The ball-and-stick game has been played all over the world since ages now in one form or the other. In fact, each geography has had their own version of these games, with perhaps the oldest record being that of the Chinese Royals of Song Dynasty (960-1279) playing Chui-wan – a game that involved hitting balls into holes using 10 ornamented clubs!
Similarly, there is plenty of evidence that points to the existence of proto-golf in Netherlands, too. However, in 1400s, Scotland propounded the name “golf” for this game and this has stuck on since then, with the Scottish being credited with the invention of the game.
Thus began the evolution of the golf-clubs!!
Since then, the golf-club has made impressive changes in its design and make, with the shafts being customized over time for lightness, swing speed and ball-flight needs. From blunt, handmade wood instruments to today’s high-tech golf-clubs, golf-club fitting has perhaps evolved as the most important revolution in golf.
Let us briefly trace the journey of the golf-clubs and how they have improved and evolved over time.
A Sneak Peek at The Early Golf Clubs
At the start, golf-clubs had no standard design or makeup. The Scottish golfers of the eastern coast primarily used rudimentary equipment for the game, which had no set rules and was played in a casual, haphazard manner.
Most of these clubs were handmade and the shafts were carved out of local tough woods such as ash, hazel, holly, beech and apple, by the players themselves. The club head was usually tied tightly to the shaft using splints and leather straps and was prone to frequent breakages.
Given the long and thin, snout-like look of these club heads, they came to be known as “long-nose woods”. They endured for hundreds of years – from the time of the wooden golf ball to the featheries that got introduced after 1618 – before being replaced by other materials later.
The early 1500s witnessed the establishment of a standard design for these golf-clubs. It started in 1502 with William Mayne from Perth being commissioned as the royal Club Maker by King James IV of Scotland to make a set of special clubs for him. A set of clubs at this time comprised:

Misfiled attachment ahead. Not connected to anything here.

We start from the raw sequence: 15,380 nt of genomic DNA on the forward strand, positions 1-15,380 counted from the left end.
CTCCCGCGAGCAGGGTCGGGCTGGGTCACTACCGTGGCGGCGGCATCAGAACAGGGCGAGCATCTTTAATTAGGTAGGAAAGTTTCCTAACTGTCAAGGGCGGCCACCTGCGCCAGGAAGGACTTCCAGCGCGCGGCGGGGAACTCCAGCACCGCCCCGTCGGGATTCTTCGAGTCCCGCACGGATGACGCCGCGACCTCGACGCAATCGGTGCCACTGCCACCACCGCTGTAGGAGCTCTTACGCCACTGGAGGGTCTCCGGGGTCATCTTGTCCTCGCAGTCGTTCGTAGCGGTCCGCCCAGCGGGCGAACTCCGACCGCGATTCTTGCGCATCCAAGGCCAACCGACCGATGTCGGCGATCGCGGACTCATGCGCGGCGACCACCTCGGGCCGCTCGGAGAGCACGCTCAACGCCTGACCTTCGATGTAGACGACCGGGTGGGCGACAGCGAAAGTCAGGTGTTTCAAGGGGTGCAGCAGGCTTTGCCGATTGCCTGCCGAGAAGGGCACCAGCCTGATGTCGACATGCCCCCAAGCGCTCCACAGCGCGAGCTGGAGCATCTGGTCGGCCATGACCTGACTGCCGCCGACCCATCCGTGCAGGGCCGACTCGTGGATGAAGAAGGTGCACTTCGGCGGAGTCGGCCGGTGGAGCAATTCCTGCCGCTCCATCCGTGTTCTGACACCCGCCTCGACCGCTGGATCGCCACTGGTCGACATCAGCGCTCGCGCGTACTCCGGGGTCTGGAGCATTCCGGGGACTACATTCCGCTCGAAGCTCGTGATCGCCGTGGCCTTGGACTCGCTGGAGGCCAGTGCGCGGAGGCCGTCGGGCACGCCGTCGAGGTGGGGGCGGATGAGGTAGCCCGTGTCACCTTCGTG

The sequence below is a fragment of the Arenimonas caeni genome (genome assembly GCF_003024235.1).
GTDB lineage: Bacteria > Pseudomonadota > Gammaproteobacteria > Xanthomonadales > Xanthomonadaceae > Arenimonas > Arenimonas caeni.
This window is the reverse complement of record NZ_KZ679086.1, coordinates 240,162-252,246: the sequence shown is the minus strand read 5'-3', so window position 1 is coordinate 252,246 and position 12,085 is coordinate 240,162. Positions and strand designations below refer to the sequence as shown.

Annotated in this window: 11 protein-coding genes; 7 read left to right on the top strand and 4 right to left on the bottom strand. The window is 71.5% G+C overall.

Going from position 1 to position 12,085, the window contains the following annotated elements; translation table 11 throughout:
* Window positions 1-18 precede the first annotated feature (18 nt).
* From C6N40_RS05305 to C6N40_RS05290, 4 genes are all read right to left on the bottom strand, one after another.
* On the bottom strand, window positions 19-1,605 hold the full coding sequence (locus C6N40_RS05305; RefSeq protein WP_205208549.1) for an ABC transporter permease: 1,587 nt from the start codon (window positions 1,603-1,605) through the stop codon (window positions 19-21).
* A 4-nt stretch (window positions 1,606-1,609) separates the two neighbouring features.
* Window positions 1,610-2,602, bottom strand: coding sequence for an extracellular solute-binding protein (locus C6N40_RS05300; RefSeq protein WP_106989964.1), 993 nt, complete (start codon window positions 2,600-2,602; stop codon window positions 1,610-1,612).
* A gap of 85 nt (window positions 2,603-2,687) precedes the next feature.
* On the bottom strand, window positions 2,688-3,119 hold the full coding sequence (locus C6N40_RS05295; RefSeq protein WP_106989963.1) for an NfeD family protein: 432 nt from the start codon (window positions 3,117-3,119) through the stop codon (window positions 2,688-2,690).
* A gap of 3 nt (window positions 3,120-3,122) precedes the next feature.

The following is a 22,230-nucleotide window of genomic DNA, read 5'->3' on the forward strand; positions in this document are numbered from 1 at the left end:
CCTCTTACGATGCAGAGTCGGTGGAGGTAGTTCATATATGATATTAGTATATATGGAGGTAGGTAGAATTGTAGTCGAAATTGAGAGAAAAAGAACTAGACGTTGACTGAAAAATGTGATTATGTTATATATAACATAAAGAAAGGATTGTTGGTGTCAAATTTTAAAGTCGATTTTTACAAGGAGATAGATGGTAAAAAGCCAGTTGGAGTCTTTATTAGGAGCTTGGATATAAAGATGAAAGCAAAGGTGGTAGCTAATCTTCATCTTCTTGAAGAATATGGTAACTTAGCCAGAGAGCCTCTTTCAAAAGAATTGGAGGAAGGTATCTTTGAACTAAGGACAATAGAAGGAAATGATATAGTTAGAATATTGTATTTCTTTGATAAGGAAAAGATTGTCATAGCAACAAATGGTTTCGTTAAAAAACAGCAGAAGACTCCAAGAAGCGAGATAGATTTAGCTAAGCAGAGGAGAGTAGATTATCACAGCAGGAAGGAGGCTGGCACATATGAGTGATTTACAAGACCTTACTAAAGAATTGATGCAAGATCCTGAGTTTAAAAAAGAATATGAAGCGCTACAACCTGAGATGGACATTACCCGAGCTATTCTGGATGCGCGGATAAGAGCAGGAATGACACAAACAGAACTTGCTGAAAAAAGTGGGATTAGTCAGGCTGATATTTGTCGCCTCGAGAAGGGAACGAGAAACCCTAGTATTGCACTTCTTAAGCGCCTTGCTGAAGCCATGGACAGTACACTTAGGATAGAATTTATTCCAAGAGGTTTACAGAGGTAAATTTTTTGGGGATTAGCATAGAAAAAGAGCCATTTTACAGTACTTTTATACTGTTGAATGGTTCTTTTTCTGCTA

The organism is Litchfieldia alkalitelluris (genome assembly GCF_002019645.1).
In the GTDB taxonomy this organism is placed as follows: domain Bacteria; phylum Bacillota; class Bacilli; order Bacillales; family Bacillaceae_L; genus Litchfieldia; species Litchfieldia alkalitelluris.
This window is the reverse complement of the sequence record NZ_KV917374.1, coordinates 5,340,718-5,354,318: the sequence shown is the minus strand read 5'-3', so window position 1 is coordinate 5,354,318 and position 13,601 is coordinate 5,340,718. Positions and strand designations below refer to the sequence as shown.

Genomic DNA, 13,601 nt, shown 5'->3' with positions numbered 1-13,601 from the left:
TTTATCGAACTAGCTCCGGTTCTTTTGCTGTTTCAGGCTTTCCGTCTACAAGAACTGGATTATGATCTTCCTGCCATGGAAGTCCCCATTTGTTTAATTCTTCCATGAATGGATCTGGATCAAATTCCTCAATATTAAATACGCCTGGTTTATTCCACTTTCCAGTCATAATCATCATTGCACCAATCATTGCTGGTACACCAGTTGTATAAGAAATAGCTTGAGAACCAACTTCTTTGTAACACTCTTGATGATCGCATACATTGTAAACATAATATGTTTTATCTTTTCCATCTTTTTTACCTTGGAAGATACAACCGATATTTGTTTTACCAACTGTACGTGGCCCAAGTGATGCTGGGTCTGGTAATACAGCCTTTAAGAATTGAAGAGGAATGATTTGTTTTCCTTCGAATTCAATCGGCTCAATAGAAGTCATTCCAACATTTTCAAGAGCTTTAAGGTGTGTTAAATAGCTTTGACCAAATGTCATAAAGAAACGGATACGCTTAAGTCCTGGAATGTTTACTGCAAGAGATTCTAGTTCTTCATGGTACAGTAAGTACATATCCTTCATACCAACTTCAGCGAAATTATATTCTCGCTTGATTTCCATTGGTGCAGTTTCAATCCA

- Play clubs or longnoses for driving
- Bulgers with their bulbous head
- Niblicks that resembled the modern-day wedges
- Fairway clubs for medium-range shots
- Spoons used for short-range shots, and
- Putting cleek
This period was also marked by constant experimentation with the make-up of the club face – from leather to several other materials including bone fragments and forged metals being used to reduce breakage and increase compression of the club head. This eventually led to the emergence of the second generation of the golf-clubs.
The Second Generation Golf Clubs Emerge
As golf made its way to America in the early 1800s, the wood shafts made of European woods were improvised through the use of the more durable (though still breakage-prone!) hickory wood. The hickory wood became the wood of choice with its popularity making it a standard material to make golf-clubs, with most premier club-makers and golfers adapting to the new technology almost seamlessly.
However, as the 200+ years’ of featheries dominance gave way to gutta-percha golf balls (solid molded-rubber balls) around 1850, the hickory shafts graduated to persimmon wood shafts and by 1900, persimmon wood imported from America had completely replace Hickory and other hard woods.